During the Court case between Lewis v. United States, Lewis acknowledged that the Second Amendment provides no right to own a fire arm that is not related to a properly controlled and efficient militia. Lewis had sought to know whether the section of the Omnibus Crime Control and Safe State Streets Act of the year 1968, was meant to bar the law breakers and convicted criminals from being in possession of arms (Hansbrough 20). Considering that the law breakers and convicted people are deprived of their rights, it was apparent that the Court would rule in favour of prohibiting law breakers from owning fire arms as this would be in the interest of the society. In the court case between Vietnamese Fishermen’s Associations v. KKK, the court upheld that the Second Amendment was against the ownership of arms as it would against the efficiency of a well-organized militia groups. The jury argued that no other group or person was allowed to own a fire arm as it would be challenging to control them (Hawxhurst 23).
Proponents of the second Amendment
There is a section of the society that supports the right to own fire arms. The section has, indeed, raised concerns over the outlawing of individual gun ownership. They state that the right put forth in the Second Amendment of the Constitution is a personal right and attribute it as being constitutional right. They presume the Amendment to imply that the American citizens have been allowed to own arms in their individual capacity, and it would, therefore, be against the law to bar such private ownership. The proponents of individual gun ownership argue that such a strategy would help reduce clime as everybody would be in a position to deter criminality (Gerber 7).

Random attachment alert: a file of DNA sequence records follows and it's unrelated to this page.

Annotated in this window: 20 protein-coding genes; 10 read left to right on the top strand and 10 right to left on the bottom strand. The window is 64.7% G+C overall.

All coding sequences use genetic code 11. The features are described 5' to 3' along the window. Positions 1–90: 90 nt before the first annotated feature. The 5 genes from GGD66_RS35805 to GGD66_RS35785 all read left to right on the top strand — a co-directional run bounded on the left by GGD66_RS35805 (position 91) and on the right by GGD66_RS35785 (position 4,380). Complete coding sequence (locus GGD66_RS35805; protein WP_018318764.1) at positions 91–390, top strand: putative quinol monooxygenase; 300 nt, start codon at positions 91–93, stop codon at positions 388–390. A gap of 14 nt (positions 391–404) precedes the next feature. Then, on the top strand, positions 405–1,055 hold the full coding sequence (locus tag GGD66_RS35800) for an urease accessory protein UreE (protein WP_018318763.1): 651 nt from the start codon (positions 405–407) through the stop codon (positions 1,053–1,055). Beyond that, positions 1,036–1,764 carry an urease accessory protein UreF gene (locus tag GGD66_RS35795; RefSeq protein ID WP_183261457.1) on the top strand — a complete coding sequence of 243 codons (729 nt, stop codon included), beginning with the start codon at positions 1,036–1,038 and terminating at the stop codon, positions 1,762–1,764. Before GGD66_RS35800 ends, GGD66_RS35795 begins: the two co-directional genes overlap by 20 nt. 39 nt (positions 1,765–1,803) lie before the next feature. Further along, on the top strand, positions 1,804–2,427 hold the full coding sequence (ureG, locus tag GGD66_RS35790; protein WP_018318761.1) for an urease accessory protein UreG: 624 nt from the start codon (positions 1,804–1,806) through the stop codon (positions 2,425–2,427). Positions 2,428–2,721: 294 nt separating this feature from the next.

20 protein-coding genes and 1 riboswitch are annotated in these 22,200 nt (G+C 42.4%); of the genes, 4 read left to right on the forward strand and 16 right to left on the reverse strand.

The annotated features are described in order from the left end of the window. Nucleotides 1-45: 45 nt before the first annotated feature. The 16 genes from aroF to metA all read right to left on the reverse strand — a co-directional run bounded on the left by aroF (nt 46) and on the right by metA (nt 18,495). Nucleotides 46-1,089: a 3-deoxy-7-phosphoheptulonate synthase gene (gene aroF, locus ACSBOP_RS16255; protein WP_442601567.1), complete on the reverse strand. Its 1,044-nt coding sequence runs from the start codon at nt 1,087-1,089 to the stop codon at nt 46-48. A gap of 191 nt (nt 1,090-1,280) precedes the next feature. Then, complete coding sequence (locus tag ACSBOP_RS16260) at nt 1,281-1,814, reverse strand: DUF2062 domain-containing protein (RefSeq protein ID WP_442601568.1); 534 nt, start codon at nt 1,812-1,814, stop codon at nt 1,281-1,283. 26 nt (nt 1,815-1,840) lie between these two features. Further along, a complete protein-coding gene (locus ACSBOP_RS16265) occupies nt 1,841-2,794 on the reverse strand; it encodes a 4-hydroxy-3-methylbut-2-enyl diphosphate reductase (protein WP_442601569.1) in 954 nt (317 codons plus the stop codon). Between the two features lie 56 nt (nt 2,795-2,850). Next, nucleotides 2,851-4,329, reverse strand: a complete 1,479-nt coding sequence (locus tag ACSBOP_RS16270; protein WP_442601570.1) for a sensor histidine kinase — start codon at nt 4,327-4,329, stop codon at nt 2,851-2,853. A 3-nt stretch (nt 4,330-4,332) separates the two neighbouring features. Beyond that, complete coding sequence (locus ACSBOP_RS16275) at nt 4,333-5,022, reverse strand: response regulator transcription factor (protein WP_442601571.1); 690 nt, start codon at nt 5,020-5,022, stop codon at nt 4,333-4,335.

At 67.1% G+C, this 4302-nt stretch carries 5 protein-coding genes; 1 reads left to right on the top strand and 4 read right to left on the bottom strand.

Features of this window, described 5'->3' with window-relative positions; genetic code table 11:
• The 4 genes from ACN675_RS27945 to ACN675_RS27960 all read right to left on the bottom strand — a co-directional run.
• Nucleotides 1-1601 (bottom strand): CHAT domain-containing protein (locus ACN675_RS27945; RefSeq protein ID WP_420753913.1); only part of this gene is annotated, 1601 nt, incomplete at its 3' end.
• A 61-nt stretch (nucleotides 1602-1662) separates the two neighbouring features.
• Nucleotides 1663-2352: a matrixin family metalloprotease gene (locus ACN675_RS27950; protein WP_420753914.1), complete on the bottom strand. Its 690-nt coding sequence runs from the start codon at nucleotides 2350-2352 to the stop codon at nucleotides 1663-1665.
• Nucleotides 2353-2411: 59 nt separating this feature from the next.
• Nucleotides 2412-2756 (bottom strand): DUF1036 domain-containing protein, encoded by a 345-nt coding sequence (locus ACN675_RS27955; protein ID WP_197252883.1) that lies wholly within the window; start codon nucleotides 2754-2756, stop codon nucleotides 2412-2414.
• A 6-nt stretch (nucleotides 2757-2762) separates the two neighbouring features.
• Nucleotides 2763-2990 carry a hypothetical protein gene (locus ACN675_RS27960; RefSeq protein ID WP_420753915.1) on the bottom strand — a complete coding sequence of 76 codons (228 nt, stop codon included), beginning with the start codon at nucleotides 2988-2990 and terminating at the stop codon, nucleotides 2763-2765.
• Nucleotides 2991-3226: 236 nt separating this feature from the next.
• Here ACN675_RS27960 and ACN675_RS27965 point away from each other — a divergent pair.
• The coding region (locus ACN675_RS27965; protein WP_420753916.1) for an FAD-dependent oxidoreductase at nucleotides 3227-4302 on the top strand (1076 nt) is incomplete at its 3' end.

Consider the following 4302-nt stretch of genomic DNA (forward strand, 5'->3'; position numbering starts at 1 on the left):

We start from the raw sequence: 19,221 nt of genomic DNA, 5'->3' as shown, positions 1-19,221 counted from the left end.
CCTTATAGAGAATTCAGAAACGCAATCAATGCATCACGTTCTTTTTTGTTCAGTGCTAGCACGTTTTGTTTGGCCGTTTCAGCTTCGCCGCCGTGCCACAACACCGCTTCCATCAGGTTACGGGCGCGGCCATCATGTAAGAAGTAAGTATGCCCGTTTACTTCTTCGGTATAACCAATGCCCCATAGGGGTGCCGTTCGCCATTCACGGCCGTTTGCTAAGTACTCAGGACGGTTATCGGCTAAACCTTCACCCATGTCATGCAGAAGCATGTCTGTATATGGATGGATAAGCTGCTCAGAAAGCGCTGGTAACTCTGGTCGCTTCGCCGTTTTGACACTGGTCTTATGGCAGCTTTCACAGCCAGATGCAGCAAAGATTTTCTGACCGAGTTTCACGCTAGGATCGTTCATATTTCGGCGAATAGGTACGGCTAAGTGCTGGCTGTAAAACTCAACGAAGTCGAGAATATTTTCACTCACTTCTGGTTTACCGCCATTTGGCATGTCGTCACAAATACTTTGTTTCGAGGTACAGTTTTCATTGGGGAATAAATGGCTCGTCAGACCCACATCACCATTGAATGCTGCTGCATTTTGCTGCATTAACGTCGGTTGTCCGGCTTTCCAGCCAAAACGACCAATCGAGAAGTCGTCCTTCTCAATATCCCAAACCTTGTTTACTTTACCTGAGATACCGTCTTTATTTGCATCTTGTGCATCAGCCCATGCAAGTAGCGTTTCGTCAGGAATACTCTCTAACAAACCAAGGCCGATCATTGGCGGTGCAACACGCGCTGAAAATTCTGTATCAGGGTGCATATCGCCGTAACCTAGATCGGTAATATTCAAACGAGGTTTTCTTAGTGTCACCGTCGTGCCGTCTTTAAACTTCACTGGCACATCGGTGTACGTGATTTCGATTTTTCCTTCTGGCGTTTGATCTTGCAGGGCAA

Recently, the United States authorities in the Columbia District made a ruling in the case between Parker v. District of Columbia. The court overturned the laws in the D.C. that went against the private owning of guns, terming them as unconstitutional. The Second Amendment was seen as an infringement to the laws in D.C., especially when it was perceived to bar anyone who is not a member of the law enforcement teams from owning fire arms. Nevertheless, the D.C. laws prohibited the carrying of guns with absence of a license. Moreover, the citizens were not allowed to have loaded guns. Guns would only be loaded when being used in lawful engagements. The court added that though the word militia is quoted, it could similarly be applied to citizens to protect themselves as well as hunting. The role of the militia was acknowledged but was not to be the sole persons to possess the arms.